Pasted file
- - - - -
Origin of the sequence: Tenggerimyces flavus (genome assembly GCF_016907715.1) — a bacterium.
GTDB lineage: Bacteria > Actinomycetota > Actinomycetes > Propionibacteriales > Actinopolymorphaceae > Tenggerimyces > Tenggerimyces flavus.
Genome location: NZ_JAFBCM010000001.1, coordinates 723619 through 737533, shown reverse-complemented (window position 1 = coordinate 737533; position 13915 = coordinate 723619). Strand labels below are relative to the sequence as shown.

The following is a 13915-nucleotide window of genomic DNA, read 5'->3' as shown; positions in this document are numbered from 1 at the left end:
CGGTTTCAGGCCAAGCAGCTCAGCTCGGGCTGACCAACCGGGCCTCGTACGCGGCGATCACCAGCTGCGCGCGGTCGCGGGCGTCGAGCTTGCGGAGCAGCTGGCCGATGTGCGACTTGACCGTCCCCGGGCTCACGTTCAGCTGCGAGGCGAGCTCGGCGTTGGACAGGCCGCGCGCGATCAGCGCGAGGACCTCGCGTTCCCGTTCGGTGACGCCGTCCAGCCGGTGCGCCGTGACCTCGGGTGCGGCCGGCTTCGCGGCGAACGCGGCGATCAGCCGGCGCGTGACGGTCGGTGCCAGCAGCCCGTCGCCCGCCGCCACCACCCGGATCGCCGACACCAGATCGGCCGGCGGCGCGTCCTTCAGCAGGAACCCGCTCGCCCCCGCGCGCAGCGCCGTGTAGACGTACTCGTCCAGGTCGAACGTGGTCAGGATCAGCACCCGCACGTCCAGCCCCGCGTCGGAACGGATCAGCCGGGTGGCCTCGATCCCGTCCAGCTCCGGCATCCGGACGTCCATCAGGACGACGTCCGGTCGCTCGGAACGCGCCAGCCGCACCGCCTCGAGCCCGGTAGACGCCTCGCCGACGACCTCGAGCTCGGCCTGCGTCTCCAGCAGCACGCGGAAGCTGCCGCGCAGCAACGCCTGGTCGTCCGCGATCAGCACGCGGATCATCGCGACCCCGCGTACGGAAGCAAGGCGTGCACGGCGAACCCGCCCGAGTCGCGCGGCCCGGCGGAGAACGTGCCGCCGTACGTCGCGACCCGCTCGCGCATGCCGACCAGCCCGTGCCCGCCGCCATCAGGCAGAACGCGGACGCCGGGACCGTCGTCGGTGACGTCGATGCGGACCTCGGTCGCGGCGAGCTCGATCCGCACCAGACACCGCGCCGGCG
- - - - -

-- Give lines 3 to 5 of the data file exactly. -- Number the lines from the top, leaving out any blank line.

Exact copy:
Genome location: NZ_JAFBCM010000001.1, coordinates 723619 through 737533, shown reverse-complemented (window position 1 = coordinate 737533; position 13915 = coordinate 723619). Strand labels below are relative to the sequence as shown.

The following is a 13915-nucleotide window of genomic DNA, read 5'->3' as shown; positions in this document are numbered from 1 at the left end:
CGGTTTCAGGCCAAGCAGCTCAGCTCGGGCTGACCAACCGGGCCTCGTACGCGGCGATCACCAGCTGCGCGCGGTCGCGGGCGTCGAGCTTGCGGAGCAGCTGGCCGATGTGCGACTTGACCGTCCCCGGGCTCACGTTCAGCTGCGAGGCGAGCTCGGCGTTGGACAGGCCGCGCGCGATCAGCGCGAGGACCTCGCGTTCCCGTTCGGTGACGCCGTCCAGCCGGTGCGCCGTGACCTCGGGTGCGGCCGGCTTCGCGGCGAACGCGGCGATCAGCCGGCGCGTGACGGTCGGTGCCAGCAGCCCGTCGCCCGCCGCCACCACCCGGATCGCCGACACCAGATCGGCCGGCGGCGCGTCCTTCAGCAGGAACCCGCTCGCCCCCGCGCGCAGCGCCGTGTAGACGTACTCGTCCAGGTCGAACGTGGTCAGGATCAGCACCCGCACGTCCAGCCCCGCGTCGGAACGGATCAGCCGGGTGGCCTCGATCCCGTCCAGCTCCGGCATCCGGACGTCCATCAGGACGACGTCCGGTCGCTCGGAACGCGCCAGCCGCACCGCCTCGAGCCCGGTAGACGCCTCGCCGACGACCTCGAGCTCGGCCTGCGTCTCCAGCAGCACGCGGAAGCTGCCGCGCAGCAACGCCTGGTCGTCCGCGATCAGCACGCGGATCATCGCGACCCCGCGTACGGAAGCAAGGCGTGCACGGCGAACCCGCCCGAGTCGCGCGGCCCGGCGGAGAACGTGCCGCCGTACGTCGCGACCCGCTCGCGCATGCCGACCAGCCCGTGCCCGCCGCCATCAGGCAGAACGCGGACGCCGGGACCGTCGTCGGTGACGTCGATGCGGACCTCGGTCGCGGCGAGCTCGATCCGCACCAGACACCGCGCCGGCG